by Bill Glahn
The Jan. 20 FBI raids on Feeding Our Future was just the latest escalation in a war between the state agency and two networks of nonprofits operating food giveaways to low-income children. The state Department of Education (MDE) has been battling Feeding Our Future and the related nonprofit Partners in Nutrition (aka Partners in Quality Care) in and out of court going back at least as far as 2017.
MDE oversees locally two federal government free-food programs, the Child and Adult Care Food Program (CACFP) and the Summer Food Service Program (SFSP). Those two programs are meant to supplement the better-known school lunch program and provide meals to children at times they are not in class — after school and during summers, respectively.
In the wake of the FBI raids, MDE suspended both nonprofits from program participation. Both nonprofits deny any and all wrongdoing. Not one person has been arrested or charged.
These nonprofits aren’t charities in the usual sense of the word. They accept little or no donations from private individuals or entities. Both were created in recent years, and by the same people, for the sole purpose of helping other nonprofit and private entities access these two government food programs. For a ten percent cut, of course.
And they have been hugely successful. Each nonprofit boasts a network of hundreds of free-food distribution sites — including private schools, churches, childcare centers, apartment complexes, parks, and other locations throughout the state. Collectively, the nonprofits have accessed $460 million in government money over the years. Like a Silicon Valley startup, each year the nonprofits have operated, they have added another zero to their revenue column.
More than $300 million of that total was accessed in just 2021, as the federal government relaxed rules on what types of entities could participate in the programs and what types of locations could host distribution sites.
For years, the nonprofits served as intermediaries. But more recently, both opened proprietary sites to distribute free food.
The struggle between the entities and the state can be viewed through a lawsuit filed by Feeding Our Future against the Department of Education in November 2020. Filings in the lawsuit reveal the tensions between the nonprofits’ efforts to grow quickly and access more and more government money, and a state agency trying to manage program growth and maintain program integrity — all in the middle of a pandemic.
The lawsuit itself was withdrawn late last month, as Feeding Our Future pivoted to fight the federal investigations. The two parties were in state mediation at the time. Although active for only fifteen months, Feeding Our Future vs. Minnesota Department of Education tells quite a story.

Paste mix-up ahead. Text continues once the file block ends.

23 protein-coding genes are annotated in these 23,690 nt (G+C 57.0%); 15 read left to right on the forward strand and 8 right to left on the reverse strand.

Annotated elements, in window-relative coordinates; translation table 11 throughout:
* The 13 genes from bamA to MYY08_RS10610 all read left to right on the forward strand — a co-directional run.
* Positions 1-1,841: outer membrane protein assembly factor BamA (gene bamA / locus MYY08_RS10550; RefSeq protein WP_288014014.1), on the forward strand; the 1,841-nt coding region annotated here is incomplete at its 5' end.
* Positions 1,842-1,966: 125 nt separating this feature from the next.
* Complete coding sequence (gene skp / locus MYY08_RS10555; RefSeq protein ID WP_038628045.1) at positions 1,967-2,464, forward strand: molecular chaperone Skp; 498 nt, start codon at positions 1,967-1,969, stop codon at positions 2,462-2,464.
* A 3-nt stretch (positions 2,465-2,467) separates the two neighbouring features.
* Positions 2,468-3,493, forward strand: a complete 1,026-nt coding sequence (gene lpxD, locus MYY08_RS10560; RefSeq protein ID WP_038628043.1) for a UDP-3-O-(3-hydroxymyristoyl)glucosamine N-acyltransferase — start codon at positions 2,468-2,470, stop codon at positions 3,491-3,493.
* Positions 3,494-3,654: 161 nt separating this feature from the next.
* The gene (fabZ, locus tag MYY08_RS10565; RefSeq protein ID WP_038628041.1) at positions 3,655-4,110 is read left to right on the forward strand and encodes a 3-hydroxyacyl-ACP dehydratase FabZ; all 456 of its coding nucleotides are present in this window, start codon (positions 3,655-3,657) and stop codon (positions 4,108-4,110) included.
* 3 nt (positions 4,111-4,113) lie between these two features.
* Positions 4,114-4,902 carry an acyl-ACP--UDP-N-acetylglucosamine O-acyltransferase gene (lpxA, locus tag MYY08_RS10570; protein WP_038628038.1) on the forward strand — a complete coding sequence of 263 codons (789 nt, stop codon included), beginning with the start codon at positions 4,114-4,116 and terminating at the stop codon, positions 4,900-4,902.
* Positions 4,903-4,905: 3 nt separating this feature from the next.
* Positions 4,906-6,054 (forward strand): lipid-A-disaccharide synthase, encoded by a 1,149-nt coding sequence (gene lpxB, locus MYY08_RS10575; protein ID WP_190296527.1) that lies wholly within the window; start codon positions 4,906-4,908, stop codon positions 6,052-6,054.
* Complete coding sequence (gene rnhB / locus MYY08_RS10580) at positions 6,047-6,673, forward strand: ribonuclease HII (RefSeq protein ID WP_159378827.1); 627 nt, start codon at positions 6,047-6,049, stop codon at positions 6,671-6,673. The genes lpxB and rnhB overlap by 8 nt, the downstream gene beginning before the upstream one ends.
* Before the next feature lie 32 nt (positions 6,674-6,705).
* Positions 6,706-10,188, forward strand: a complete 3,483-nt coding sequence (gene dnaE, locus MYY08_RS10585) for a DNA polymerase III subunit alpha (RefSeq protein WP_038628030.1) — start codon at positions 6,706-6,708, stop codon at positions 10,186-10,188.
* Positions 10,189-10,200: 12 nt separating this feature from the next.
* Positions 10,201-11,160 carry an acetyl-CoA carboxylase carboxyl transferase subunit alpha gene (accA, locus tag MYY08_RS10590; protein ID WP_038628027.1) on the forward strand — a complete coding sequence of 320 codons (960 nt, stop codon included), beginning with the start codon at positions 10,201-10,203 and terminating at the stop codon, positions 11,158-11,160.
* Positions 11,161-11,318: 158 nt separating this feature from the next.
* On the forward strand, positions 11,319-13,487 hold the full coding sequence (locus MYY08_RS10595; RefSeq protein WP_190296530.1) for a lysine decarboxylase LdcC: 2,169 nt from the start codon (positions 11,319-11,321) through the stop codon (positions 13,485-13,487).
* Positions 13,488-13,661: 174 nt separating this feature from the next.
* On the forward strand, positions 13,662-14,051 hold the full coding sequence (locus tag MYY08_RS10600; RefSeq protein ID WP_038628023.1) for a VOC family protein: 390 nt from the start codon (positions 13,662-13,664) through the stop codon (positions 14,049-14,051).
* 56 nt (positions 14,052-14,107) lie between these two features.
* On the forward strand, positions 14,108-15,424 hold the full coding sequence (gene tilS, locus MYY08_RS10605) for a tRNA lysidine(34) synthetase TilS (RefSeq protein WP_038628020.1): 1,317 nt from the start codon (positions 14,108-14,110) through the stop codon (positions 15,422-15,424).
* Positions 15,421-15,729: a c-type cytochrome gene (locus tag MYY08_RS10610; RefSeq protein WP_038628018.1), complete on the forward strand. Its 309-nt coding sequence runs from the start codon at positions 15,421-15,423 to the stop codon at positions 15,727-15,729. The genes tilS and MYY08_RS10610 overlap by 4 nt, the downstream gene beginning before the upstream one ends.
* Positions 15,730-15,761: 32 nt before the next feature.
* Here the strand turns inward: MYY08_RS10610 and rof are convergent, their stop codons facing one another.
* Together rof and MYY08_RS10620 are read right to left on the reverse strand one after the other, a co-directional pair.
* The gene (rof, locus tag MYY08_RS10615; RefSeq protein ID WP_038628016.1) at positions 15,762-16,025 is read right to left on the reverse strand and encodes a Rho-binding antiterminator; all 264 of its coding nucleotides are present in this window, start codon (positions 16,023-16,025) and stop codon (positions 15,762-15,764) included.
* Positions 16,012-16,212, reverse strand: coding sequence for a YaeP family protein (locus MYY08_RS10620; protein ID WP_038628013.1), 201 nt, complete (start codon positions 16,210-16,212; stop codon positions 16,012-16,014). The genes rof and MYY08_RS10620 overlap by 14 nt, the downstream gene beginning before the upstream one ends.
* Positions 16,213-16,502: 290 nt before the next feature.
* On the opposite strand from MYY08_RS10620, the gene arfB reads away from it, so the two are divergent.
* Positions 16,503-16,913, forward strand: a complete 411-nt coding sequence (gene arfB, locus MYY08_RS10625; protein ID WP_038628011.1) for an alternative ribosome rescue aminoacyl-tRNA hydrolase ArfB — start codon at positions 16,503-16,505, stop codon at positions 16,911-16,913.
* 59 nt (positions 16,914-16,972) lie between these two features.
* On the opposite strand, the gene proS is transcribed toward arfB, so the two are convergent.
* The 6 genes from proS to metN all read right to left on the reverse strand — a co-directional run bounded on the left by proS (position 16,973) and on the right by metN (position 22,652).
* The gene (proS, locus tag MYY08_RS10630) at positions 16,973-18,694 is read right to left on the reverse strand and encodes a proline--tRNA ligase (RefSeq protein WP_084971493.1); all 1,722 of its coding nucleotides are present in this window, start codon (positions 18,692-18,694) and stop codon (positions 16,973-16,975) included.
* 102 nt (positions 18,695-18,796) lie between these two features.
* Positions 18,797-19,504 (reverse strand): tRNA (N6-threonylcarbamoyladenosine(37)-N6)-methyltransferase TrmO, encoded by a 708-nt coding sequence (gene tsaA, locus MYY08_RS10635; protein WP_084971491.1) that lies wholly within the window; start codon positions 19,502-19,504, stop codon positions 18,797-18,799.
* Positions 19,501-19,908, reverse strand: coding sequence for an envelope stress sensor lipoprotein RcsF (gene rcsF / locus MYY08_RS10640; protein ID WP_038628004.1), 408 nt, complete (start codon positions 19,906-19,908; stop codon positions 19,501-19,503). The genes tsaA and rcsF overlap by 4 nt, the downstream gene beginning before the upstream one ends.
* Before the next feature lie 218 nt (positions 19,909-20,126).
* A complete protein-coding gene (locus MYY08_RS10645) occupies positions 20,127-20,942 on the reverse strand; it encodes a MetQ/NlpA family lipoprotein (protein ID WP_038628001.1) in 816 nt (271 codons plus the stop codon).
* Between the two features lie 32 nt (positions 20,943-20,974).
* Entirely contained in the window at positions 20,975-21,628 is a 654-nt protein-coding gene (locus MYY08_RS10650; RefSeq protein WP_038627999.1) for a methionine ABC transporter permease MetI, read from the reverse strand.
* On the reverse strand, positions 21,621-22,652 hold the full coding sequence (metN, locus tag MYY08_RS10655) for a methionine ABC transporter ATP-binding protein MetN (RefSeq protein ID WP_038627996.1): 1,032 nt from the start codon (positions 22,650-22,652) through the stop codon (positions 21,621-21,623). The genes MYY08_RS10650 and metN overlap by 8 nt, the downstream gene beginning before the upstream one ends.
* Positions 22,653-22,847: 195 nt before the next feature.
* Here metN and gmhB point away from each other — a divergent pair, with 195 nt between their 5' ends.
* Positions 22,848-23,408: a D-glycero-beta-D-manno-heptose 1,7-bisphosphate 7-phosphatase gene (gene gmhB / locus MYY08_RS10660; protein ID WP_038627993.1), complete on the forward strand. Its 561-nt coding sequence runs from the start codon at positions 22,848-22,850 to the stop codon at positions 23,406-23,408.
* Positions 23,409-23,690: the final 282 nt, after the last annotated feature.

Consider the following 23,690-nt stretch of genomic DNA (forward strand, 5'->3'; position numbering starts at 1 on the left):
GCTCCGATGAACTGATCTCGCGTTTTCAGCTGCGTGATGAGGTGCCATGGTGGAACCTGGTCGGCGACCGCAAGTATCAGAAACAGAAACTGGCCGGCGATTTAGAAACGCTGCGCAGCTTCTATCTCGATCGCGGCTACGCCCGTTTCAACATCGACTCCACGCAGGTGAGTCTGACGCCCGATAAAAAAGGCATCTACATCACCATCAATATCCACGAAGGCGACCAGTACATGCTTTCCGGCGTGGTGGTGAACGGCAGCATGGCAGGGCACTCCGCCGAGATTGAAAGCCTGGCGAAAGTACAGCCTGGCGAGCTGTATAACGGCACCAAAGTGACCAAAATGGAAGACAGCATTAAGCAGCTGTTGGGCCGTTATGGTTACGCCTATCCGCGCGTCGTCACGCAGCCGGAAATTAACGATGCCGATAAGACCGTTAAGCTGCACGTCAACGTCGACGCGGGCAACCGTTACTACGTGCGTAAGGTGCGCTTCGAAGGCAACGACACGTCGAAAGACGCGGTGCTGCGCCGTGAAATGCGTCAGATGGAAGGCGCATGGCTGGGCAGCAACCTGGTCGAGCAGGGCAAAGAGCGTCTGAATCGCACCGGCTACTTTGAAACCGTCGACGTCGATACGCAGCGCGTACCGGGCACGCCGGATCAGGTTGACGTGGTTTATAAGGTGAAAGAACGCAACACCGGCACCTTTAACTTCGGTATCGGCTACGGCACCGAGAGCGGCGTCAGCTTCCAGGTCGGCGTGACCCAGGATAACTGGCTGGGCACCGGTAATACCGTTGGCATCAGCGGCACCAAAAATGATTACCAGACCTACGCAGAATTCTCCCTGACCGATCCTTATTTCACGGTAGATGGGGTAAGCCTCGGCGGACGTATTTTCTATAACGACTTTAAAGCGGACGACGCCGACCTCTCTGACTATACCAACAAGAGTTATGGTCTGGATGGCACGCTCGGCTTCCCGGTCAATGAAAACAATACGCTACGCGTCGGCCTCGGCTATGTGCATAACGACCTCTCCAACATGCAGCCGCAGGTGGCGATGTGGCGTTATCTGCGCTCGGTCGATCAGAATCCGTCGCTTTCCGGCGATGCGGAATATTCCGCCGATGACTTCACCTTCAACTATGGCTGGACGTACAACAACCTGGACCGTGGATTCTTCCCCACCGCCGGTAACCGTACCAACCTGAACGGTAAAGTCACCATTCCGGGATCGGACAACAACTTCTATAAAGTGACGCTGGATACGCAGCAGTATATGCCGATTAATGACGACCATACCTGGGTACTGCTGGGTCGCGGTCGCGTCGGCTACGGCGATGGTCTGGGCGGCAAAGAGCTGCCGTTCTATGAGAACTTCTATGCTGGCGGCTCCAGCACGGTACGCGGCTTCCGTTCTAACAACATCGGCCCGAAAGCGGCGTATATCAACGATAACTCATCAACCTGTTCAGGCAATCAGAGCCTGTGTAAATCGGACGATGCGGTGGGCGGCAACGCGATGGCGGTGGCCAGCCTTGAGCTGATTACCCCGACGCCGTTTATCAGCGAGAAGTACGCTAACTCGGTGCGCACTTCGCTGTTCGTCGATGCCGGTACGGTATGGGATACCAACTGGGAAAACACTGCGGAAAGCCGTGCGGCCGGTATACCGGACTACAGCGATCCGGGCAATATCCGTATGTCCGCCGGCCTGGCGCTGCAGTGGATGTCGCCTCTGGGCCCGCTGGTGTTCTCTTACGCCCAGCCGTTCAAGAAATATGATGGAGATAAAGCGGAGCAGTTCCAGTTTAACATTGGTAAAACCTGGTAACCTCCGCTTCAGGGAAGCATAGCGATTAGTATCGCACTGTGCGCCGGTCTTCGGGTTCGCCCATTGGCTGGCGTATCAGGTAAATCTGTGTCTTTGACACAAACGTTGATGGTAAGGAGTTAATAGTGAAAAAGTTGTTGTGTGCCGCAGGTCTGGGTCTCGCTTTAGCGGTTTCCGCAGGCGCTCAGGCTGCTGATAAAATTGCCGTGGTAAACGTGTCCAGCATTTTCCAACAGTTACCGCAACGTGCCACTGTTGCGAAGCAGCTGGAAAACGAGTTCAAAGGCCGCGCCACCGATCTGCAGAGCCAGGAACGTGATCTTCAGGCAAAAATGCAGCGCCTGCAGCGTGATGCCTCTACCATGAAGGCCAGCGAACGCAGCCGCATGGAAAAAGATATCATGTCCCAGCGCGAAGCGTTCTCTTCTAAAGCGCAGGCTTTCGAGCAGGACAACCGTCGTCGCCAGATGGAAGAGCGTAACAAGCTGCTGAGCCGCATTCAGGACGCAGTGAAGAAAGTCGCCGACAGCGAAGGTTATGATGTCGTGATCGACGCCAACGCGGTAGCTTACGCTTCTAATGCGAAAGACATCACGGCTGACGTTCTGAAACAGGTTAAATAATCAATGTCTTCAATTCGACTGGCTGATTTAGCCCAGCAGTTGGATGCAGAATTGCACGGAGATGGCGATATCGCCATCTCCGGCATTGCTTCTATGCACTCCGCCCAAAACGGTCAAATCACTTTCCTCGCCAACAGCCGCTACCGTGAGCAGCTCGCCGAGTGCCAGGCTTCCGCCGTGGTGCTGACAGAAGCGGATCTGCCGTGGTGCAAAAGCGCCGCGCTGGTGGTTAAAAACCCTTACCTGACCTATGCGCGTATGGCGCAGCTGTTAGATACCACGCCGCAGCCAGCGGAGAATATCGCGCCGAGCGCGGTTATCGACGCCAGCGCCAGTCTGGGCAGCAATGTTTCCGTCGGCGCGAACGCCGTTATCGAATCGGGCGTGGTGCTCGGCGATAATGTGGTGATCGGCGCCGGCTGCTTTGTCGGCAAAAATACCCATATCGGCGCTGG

As early as October 2019 (if not before), MDE was concerned about the rapid growth of the St. Anthony-based Feeding Our Future. In just its second year of operations, Feed Our Future was already getting millions in government funding and MDE told them they needed to hire full-time, dedicated financial staff to handle the ever-growing piles of money.
Thereafter, at regular intervals, right up to the present day, MDE has taken steps to thwart, stymie, regulate, and terminate Feeding Our Future’s participation in the programs. For their part, Feeding Our Future claims to have always followed the rules, as written, and attributes state actions and inactions to racism and xenophobia.
In April 2020, MDE refused to accept applications from Feeding Our Future for eight new sites, seven of which were restaurants. One of these, Safari Restaurant, was later to be discussed extensively in the FBI search warrants. The agency later relented, under the threat of litigation.
In October 2020, MDE unilaterally terminated five Feeding Our Future sites from program participation. Along with Safari, S&S Catering (also mentioned in search warrants) was among the five shut down.
By November 2020, Feeding Our Future had 51 new site applications on file at MDE, sitting unprocessed. Included in that total were two sites run by the nonprofit Stigma-Free, which is discussed in the FBI search warrants.
At this point, the nonprofit filed its lawsuit. In the new lawsuit, the 2017 proceedings of an earlier lawsuit involving Partners in Nutrition are frequently mentioned.
In January 2021, MDE issued a Notice of Deficiency to Feeding Our Future. In late March, the agency issued a Notice of Proposed Termination and Disqualification for both the nonprofit and its CEO, Aimee Bock. At that time MDE stopped payments to Feeding Our Future.
In April 2021, MDE took their concerns to the FBI, which triggered an investigation involving several federal agencies. In late April, MDE denied 144 site applications from MDE.
On June 25, MDE denied 15 additional applications. A few days later, a state judge found MDE in contempt for refusing to process site applications and fined the agency $47,000. The bulk of the sites were approved, payments resumed, and Feeding Our Future took in almost $200 million in government funding in calendar year 2021.
According to filings in the lawsuit, the rapid growth of the nonprofits can be attributed to signing up new sites to the programs. But the nonprofits also signed up existing sites to their network, competing with other nonprofit groups for market share.
At some later point in 2021, MDE banned distribution sites located at privately-owned restaurants, although restaurants can continue to serve as vendors to approved sites.
The FBI raids occurred on Jan. 20. By the end of the month, both Feeding Our Future and Partners in Nutrition were suspended from the programs. Not one person has been arrested or charged in the alleged scandal.
Although local media have gone silent on the story in recent days, we have not heard the last of Feeding Our Future and Partners in Nutrition.
– – –
Bill Glahn is an Adjunct Policy Fellow with Center of the American Experiment.